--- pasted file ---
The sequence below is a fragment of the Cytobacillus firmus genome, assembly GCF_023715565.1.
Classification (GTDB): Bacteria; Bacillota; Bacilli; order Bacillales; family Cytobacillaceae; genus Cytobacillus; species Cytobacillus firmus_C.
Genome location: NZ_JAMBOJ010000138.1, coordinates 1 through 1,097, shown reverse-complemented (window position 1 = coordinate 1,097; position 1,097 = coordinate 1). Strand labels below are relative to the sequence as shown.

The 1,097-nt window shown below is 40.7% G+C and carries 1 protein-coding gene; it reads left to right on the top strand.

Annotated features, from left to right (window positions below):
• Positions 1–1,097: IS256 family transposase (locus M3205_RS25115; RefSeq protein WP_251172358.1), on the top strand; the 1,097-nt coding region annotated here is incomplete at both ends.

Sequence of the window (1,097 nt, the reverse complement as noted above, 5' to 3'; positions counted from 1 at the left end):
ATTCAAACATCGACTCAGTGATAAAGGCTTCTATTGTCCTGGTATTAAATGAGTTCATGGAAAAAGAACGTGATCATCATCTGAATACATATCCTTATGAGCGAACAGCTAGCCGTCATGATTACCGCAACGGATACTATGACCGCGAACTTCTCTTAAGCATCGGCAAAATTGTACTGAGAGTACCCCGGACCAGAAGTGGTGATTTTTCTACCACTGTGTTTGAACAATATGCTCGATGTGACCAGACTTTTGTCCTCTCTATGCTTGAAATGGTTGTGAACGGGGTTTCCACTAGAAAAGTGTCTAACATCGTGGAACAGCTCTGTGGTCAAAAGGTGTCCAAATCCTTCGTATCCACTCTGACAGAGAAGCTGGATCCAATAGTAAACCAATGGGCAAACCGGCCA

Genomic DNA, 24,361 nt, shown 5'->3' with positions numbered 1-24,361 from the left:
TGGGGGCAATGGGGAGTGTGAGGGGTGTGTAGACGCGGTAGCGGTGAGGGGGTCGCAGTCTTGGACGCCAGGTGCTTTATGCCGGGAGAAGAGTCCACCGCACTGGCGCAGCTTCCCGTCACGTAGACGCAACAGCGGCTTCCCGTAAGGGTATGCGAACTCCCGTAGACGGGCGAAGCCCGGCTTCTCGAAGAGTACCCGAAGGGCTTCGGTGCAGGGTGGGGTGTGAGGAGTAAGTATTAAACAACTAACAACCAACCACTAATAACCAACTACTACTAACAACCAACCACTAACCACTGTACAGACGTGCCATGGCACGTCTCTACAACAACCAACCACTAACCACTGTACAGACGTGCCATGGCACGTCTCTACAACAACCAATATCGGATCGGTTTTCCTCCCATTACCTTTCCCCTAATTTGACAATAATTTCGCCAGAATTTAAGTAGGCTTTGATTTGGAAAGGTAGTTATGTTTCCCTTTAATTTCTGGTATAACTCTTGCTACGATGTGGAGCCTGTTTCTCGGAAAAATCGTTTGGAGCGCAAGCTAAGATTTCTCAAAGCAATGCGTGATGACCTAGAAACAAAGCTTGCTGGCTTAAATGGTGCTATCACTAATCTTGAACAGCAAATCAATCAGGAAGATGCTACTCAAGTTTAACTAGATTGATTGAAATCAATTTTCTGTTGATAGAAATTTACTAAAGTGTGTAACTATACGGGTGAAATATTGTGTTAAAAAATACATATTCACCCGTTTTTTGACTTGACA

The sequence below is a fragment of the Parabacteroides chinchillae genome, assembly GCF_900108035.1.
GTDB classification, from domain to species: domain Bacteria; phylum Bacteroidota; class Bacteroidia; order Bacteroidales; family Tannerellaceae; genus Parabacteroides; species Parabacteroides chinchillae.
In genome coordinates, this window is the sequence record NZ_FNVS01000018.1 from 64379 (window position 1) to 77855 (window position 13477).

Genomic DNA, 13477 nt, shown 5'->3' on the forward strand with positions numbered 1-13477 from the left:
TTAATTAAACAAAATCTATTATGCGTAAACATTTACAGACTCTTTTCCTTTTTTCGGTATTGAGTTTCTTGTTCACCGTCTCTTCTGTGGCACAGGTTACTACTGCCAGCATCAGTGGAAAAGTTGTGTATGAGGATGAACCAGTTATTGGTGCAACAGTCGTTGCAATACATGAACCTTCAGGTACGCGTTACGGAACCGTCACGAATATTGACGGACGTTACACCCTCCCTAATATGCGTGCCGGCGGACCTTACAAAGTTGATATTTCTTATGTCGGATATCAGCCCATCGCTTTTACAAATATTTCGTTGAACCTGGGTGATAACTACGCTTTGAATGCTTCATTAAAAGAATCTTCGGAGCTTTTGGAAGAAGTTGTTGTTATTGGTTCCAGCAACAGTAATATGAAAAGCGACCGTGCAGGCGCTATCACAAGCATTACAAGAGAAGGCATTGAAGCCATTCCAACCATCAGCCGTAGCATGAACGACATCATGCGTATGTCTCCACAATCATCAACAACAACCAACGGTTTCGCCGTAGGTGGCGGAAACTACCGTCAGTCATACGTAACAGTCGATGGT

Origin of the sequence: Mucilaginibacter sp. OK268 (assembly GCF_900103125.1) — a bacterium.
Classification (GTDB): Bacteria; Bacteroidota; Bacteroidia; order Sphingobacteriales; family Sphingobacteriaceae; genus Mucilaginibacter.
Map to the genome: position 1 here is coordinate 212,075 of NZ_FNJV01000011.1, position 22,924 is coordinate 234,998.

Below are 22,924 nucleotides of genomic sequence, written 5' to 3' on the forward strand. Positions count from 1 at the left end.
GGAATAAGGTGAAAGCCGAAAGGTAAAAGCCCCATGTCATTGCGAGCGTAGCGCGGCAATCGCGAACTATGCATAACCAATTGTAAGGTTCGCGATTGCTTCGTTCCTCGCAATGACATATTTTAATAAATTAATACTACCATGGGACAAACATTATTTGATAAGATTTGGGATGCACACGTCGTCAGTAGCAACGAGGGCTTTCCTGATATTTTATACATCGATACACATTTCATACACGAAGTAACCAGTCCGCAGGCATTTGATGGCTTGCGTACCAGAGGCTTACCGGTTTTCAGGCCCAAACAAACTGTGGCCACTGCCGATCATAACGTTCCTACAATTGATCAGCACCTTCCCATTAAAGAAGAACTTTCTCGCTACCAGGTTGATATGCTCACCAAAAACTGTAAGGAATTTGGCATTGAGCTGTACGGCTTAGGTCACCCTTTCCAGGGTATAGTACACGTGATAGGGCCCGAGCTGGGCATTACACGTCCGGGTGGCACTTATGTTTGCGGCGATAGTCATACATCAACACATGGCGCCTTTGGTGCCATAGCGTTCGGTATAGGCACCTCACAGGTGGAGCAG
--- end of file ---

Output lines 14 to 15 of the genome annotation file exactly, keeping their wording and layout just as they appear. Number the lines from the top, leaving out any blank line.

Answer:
Genomic DNA, 13477 nt, shown 5'->3' on the forward strand with positions numbered 1-13477 from the left:
TTAATTAAACAAAATCTATTATGCGTAAACATTTACAGACTCTTTTCCTTTTTTCGGTATTGAGTTTCTTGTTCACCGTCTCTTCTGTGGCACAGGTTACTACTGCCAGCATCAGTGGAAAAGTTGTGTATGAGGATGAACCAGTTATTGGTGCAACAGTCGTTGCAATACATGAACCTTCAGGTACGCGTTACGGAACCGTCACGAATATTGACGGACGTTACACCCTCCCTAATATGCGTGCCGGCGGACCTTACAAAGTTGATATTTCTTATGTCGGATATCAGCCCATCGCTTTTACAAATATTTCGTTGAACCTGGGTGATAACTACGCTTTGAATGCTTCATTAAAAGAATCTTCGGAGCTTTTGGAAGAAGTTGTTGTTATTGGTTCCAGCAACAGTAATATGAAAAGCGACCGTGCAGGCGCTATCACAAGCATTACAAGAGAAGGCATTGAAGCCATTCCAACCATCAGCCGTAGCATGAACGACATCATGCGTATGTCTCCACAATCATCAACAACAACCAACGGTTTCGCCGTAGGTGGCGGAAACTACCGTCAGTCATACGTAACAGTCGATGGT